The Islamist Justice and Development Party (PJD) of Morocco was victorious in Friday’s parliamentary elections by winning a majority of the seats, final election results confirmed Sunday. With 107 seats out of the 395-seat body — almost twice as many as the party that came in second — the PJD is set to lead the next Moroccan government.
The elections were held a year early as part of reforms undertaken by Morocco’s King Mohammed VI to appease the population swept up with the Arab World’s uprisings and calling for greater freedoms and a crack-down on corruption. The constitution was also modified to give the next parliament and prime minister more powers, and now the next prime minister must be chosen from someone within the PJD rather than whomever the king desires.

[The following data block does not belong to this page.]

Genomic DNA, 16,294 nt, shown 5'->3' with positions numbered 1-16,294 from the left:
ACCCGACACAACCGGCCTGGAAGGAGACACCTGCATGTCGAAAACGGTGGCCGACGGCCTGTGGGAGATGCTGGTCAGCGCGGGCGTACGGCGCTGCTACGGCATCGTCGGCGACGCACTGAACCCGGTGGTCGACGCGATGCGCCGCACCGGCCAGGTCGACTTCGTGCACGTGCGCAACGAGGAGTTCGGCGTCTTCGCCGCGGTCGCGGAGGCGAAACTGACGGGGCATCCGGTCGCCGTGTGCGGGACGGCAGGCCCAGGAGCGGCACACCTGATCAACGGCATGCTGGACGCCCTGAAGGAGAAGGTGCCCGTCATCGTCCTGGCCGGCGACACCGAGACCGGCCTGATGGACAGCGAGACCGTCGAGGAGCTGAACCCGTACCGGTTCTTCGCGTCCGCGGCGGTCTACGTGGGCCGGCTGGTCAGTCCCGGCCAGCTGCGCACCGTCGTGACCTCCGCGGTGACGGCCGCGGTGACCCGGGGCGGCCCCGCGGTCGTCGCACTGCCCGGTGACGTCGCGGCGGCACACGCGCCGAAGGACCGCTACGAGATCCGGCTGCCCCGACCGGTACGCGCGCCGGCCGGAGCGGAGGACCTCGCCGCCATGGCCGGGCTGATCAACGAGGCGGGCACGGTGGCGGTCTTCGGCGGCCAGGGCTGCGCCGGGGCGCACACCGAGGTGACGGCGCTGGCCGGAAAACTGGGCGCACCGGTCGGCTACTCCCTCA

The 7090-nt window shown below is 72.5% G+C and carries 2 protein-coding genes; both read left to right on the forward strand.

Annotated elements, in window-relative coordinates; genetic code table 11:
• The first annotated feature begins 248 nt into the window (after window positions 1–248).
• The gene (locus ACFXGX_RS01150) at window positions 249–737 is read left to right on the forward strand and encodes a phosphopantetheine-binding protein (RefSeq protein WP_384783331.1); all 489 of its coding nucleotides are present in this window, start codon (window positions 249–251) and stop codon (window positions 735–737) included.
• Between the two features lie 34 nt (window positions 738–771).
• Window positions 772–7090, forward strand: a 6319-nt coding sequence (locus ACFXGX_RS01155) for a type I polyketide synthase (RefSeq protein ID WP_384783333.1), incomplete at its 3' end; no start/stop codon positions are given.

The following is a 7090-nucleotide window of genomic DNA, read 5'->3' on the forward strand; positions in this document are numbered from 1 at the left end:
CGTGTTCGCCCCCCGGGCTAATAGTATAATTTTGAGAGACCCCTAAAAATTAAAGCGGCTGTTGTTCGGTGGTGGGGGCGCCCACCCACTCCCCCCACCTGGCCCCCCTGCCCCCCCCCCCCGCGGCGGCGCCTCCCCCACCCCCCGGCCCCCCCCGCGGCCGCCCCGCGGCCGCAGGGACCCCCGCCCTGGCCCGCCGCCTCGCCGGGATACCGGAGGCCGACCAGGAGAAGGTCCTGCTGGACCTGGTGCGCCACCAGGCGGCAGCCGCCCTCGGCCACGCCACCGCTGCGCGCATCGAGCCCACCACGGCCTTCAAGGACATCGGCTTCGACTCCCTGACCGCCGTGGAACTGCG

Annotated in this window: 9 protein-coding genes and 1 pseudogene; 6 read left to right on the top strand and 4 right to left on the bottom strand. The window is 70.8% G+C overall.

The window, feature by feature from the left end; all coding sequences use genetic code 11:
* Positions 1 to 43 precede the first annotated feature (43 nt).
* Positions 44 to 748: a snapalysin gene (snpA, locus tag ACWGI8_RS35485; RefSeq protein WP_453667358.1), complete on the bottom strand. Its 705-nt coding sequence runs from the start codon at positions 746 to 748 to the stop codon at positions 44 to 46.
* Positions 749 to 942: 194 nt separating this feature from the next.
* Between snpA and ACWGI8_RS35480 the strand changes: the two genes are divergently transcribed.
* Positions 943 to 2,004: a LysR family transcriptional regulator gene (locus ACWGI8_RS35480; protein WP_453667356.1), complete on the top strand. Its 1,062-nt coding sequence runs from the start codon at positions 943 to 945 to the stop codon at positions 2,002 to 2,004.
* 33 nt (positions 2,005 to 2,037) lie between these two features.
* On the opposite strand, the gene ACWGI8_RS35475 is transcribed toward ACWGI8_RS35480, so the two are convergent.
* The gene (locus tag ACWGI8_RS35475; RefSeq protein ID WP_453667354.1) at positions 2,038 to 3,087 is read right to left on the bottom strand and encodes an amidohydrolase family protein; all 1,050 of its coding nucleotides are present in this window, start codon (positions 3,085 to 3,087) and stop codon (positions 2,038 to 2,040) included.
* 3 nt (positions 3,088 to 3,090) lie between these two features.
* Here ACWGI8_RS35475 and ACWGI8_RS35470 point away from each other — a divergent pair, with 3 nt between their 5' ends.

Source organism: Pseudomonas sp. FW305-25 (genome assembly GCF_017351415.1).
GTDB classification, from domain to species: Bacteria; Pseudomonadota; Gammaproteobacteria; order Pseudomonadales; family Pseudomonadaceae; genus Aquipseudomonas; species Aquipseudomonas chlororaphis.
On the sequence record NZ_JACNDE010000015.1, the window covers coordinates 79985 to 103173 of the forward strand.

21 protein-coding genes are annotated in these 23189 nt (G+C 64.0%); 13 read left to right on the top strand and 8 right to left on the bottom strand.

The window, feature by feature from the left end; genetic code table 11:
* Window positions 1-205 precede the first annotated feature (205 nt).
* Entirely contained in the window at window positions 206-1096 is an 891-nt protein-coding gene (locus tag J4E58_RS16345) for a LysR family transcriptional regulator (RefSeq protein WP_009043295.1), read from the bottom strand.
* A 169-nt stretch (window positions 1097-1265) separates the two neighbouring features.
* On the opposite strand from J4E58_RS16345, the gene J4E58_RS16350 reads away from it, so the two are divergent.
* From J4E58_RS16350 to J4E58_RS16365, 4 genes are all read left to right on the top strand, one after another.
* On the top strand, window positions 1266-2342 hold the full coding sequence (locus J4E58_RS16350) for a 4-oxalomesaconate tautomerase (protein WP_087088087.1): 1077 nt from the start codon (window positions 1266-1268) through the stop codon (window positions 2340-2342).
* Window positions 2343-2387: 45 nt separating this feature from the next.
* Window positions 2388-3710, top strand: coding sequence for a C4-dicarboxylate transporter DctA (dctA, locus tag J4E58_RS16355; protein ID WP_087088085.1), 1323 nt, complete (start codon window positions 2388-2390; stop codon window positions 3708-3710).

Abdelilah Benkirane, general secretary of Morocco’s Justice and Development Party.
The next Morrocan PM will be the first ever from an Islamist party, reflecting a current trend in the region. Thus far, elections in countries affected by the Arab uprisings of 2011 have benefited Islamist movements the most, long suppressed by their respective regimes. Libyan transitional government leader Mustafa Abdul-Jalil has already declared that his country will follow Islamic law, the Islamist Ennahda party was victorious in Tunisia’s recent elections, and the Muslim Brotherhood is expected to win in Egypt’s first parliamentary elections since Hosni Mubarak’s fall, held Monday.
Unlike those countries, however, at this point power remains in the hands of the Moroccan king, even after his reforms. Morocco’s Islamist winners will therefore not likely make an impacting difference on the country for the time being. Nevertheless, the PJD’s victory is another win for the region’s Islamist parties who have spent decades cultivating their message and attracting followers, waiting for a time like this.